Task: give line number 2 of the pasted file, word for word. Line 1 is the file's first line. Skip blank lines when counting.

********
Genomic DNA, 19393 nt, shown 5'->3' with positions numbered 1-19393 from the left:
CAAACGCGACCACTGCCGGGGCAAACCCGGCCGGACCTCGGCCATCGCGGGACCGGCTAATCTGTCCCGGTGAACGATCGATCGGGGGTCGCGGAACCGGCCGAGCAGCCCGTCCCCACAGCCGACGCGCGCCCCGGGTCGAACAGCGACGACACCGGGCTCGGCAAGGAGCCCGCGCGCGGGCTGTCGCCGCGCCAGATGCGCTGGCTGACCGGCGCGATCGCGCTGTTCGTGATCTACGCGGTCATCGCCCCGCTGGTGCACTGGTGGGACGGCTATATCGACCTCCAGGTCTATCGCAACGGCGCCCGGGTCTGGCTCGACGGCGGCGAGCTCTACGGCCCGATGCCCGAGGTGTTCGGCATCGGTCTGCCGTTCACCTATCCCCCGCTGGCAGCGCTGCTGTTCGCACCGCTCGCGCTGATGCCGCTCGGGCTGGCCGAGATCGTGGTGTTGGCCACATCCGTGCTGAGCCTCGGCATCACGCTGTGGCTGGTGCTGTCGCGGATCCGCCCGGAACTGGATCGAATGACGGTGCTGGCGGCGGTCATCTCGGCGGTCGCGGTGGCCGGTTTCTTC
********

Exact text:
CAAACGCGACCACTGCCGGGGCAAACCCGGCCGGACCTCGGCCATCGCGGGACCGGCTAATCTGTCCCGGTGAACGATCGATCGGGGGTCGCGGAACCGGCCGAGCAGCCCGTCCCCACAGCCGACGCGCGCCCCGGGTCGAACAGCGACGACACCGGGCTCGGCAAGGAGCCCGCGCGCGGGCTGTCGCCGCGCCAGATGCGCTGGCTGACCGGCGCGATCGCGCTGTTCGTGATCTACGCGGTCATCGCCCCGCTGGTGCACTGGTGGGACGGCTATATCGACCTCCAGGTCTATCGCAACGGCGCCCGGGTCTGGCTCGACGGCGGCGAGCTCTACGGCCCGATGCCCGAGGTGTTCGGCATCGGTCTGCCGTTCACCTATCCCCCGCTGGCAGCGCTGCTGTTCGCACCGCTCGCGCTGATGCCGCTCGGGCTGGCCGAGATCGTGGTGTTGGCCACATCCGTGCTGAGCCTCGGCATCACGCTGTGGCTGGTGCTGTCGCGGATCCGCCCGGAACTGGATCGAATGACGGTGCTGGCGGCGGTCATCTCGGCGGTCGCGGTGGCCGGTTTCTTC